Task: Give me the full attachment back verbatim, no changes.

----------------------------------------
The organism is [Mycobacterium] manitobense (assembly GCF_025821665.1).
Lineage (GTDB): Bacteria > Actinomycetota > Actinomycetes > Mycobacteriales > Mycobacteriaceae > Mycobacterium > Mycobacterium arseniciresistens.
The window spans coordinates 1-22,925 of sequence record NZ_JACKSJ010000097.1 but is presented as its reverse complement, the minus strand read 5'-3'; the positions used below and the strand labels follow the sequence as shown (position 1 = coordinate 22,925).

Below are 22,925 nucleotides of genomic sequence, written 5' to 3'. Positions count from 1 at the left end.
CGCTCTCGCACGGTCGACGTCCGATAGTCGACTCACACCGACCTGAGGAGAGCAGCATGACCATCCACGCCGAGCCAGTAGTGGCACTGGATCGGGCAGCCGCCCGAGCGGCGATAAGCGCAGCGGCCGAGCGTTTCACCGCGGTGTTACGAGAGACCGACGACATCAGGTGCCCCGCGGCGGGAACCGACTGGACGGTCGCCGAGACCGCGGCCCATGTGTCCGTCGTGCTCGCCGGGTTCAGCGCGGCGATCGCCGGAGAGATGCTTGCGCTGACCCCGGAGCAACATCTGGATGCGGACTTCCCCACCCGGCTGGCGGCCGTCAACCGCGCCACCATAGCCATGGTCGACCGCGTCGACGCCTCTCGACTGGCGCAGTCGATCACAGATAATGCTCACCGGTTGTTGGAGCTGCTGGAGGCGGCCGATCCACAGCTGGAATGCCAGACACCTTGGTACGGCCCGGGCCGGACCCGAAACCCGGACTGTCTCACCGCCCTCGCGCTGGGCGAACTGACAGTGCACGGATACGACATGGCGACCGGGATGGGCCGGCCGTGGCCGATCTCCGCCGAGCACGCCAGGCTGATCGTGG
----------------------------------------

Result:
The organism is [Mycobacterium] manitobense (assembly GCF_025821665.1).
Lineage (GTDB): Bacteria > Actinomycetota > Actinomycetes > Mycobacteriales > Mycobacteriaceae > Mycobacterium > Mycobacterium arseniciresistens.
The window spans coordinates 1-22,925 of sequence record NZ_JACKSJ010000097.1 but is presented as its reverse complement, the minus strand read 5'-3'; the positions used below and the strand labels follow the sequence as shown (position 1 = coordinate 22,925).

Below are 22,925 nucleotides of genomic sequence, written 5' to 3'. Positions count from 1 at the left end.
CGCTCTCGCACGGTCGACGTCCGATAGTCGACTCACACCGACCTGAGGAGAGCAGCATGACCATCCACGCCGAGCCAGTAGTGGCACTGGATCGGGCAGCCGCCCGAGCGGCGATAAGCGCAGCGGCCGAGCGTTTCACCGCGGTGTTACGAGAGACCGACGACATCAGGTGCCCCGCGGCGGGAACCGACTGGACGGTCGCCGAGACCGCGGCCCATGTGTCCGTCGTGCTCGCCGGGTTCAGCGCGGCGATCGCCGGAGAGATGCTTGCGCTGACCCCGGAGCAACATCTGGATGCGGACTTCCCCACCCGGCTGGCGGCCGTCAACCGCGCCACCATAGCCATGGTCGACCGCGTCGACGCCTCTCGACTGGCGCAGTCGATCACAGATAATGCTCACCGGTTGTTGGAGCTGCTGGAGGCGGCCGATCCACAGCTGGAATGCCAGACACCTTGGTACGGCCCGGGCCGGACCCGAAACCCGGACTGTCTCACCGCCCTCGCGCTGGGCGAACTGACAGTGCACGGATACGACATGGCGACCGGGATGGGCCGGCCGTGGCCGATCTCCGCCGAGCACGCCAGGCTGATCGTGG